Mexico's Democracy: Are politics beginning to mature?
On April 17, 2008, George Washington University's Elliot School of International Affairs, the Inter-American Dialogue and the Mexico Institute welcomed Luis Rubio, President of Mexico's Center for Development Research (Centro de Investigación para el Desarrollo) to discuss the recent political changes in Mexico and the risks, opportunities and future implications for the young democracy. Rubio noted that at the forefront of the changes brought on by democracy is the end of single-party political control under the Institutional Revolutionary Party (PRI). Since this development, the leaders of Mexico's major political parties have acquired unprecedented levels of power, and in a sense have become the owners of Mexican politics. Rubio noted that this is due to the structure of the political system and the relationship between the executive and legislative branches, as well as the political savvy of certain party leaders. He emphasized that the growing presence of non-institutional actors such as organized crime and the role taken on by Andrés Manuel López Obrador are a very significant element in contemporary Mexican politics that demonstrates the decline in the power of the presidency.
Rubio noted that President Fox's victory in the presidential race in 2000 ushered in an era of political realignment. However, Rubio added, President Fox quickly proved to be an ineffective administrator and politician, who could not fulfill expectations of political reform. Much of this was due to the fact that the Congress had gained power since the PRI lost its majority in 1997, thereby limiting the influence of the President. During Fox's presidency, newly empowered members of Congress became the leading actors in the political arena, often blocking Fox's reforms. Rubio emphasized that President Fox had neither the incentives nor the understanding of the deep forces needed to generate substantive political change. Rubio identified the PRI as the biggest winner of Fox's failures and of the PRD's (Party of the Democratic Revolution) political paralysis since 2006.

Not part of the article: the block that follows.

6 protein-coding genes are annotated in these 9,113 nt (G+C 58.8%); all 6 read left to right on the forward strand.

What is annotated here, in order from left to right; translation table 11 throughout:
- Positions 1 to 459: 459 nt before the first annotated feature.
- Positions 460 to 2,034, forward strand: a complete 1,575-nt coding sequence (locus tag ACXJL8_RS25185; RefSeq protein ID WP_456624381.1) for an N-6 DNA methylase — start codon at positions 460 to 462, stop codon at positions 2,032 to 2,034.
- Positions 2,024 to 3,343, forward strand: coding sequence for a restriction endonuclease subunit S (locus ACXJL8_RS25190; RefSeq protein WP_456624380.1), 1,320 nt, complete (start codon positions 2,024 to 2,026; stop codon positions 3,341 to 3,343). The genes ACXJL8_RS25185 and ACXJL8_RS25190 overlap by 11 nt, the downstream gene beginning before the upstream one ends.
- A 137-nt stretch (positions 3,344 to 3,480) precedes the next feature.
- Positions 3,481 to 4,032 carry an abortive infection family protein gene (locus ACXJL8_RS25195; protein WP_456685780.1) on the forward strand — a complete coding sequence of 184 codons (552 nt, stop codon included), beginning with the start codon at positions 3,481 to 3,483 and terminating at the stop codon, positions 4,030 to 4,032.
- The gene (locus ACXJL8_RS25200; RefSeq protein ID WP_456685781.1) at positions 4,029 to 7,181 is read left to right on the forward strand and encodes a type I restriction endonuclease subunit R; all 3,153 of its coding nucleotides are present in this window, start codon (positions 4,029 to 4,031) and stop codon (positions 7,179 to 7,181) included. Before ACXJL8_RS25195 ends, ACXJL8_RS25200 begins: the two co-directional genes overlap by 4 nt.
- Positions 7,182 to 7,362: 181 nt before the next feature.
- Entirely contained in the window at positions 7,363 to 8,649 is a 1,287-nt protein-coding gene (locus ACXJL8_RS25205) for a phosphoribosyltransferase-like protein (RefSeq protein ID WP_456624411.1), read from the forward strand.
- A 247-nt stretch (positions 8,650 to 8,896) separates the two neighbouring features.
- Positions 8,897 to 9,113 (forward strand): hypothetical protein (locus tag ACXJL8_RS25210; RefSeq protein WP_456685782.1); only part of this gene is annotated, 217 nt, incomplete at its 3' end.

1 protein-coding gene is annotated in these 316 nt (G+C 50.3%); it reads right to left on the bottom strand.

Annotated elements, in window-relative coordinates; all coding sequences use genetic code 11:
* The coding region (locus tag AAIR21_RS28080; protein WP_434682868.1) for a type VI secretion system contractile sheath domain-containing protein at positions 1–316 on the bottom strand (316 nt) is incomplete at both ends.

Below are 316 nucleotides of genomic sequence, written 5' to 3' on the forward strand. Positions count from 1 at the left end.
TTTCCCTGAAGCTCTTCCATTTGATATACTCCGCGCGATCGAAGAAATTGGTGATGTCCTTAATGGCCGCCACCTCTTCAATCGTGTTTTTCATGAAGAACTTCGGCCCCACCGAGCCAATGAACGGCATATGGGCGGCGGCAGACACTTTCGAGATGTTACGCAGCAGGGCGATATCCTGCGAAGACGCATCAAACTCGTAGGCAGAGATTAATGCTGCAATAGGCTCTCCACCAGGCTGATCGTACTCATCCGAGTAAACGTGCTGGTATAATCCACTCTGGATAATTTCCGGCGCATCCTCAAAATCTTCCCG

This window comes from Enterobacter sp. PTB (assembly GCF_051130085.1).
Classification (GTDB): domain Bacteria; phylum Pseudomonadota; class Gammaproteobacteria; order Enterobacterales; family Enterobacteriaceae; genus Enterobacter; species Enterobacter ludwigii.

According to Rubio, the 2006 election demonstrated the paramount social and political fissures that exist within Mexican society. The biggest divide facing Mexico today, he argued, lies between those that accept gradual institutional solutions as a means to advance and those that would rather resort to violence and other non-institutional means to further their cause. He clarified that this does not strictly point to the PRD, although it has been known for its radical politics. Rubio stated that this trend of radicalization is also visible in unions, organized crime cartels, and guerilla forces. The divide between those who support and oppose institutional solutions is a relevant, far-reaching challenge that can lead to paralysis on both ends of the spectrum.
Rubio pointed out that President Calderón's keen desire to work with the legislature is a stark contrast to many of his predecessors. By pursuing all institutional avenues, pushing his positions steadily, and negotiating legislation with PRI members, he has skillfully gained support for important reforms. Because of this, the PRI emerged as President Calderón's most powerful alliance and has managed to solidify power over the legislative agenda. He mentioned that the new reality of Mexican politics is generating opportunities for the PRI and risks for the government, adding that Mexican politics are maturing, but are also becoming less institutional. The challenge, according to Rubio, is the rebirth of non-institutional practices and the strengthening of non-institutional means as an element of daily politics. Rubio asserted that by 2010 non-institutional actors may be able to rise to power and become players and actors in all realms of Mexican society. Criminals, organized crime leaders and guerilla forces may take advantage of this opportunity to raise havoc in the political context.
Rubio commented that Mexico has similarities to the USSR. The ruling regime managed to create a political mindset that prevailed for decades, but that is slowly waning in an evolving political era. The traditional PRI mentality that has embroiled Mexican politics for many years, Rubio argued, has prevented Mexico from moving forward. He added that a new type of political leader is beginning to emerge in Mexican politics, one that represents a break from the leadership of the past. He asserted that this full transition is a generational and protracted process. He questioned what will arrive first, a new generation of political leadership or the rise of non-institutional actors?
Peter Hakim, Director of the Inter-American Dialogue, responded that perhaps political scientists have been too critical of former President Fox considering that defeating the PRI was an accomplishment in and of itself. He noted that President Calderón still has critical steps to take regarding energy and immigration, arguing that Calderón has yet to demonstrate his potential in both areas. In response to Dr. Rubio's comparison of Mexico to the Soviet Union, Hakim offered a different comparison. He stated that perhaps Mexico is more like Latin America than Dr. Rubio suggests. For example, both Mexico and Brazil have accepted fiscal stability, have a Congress that is not highly functional, are countries in need of political reform, and have similar governance problems.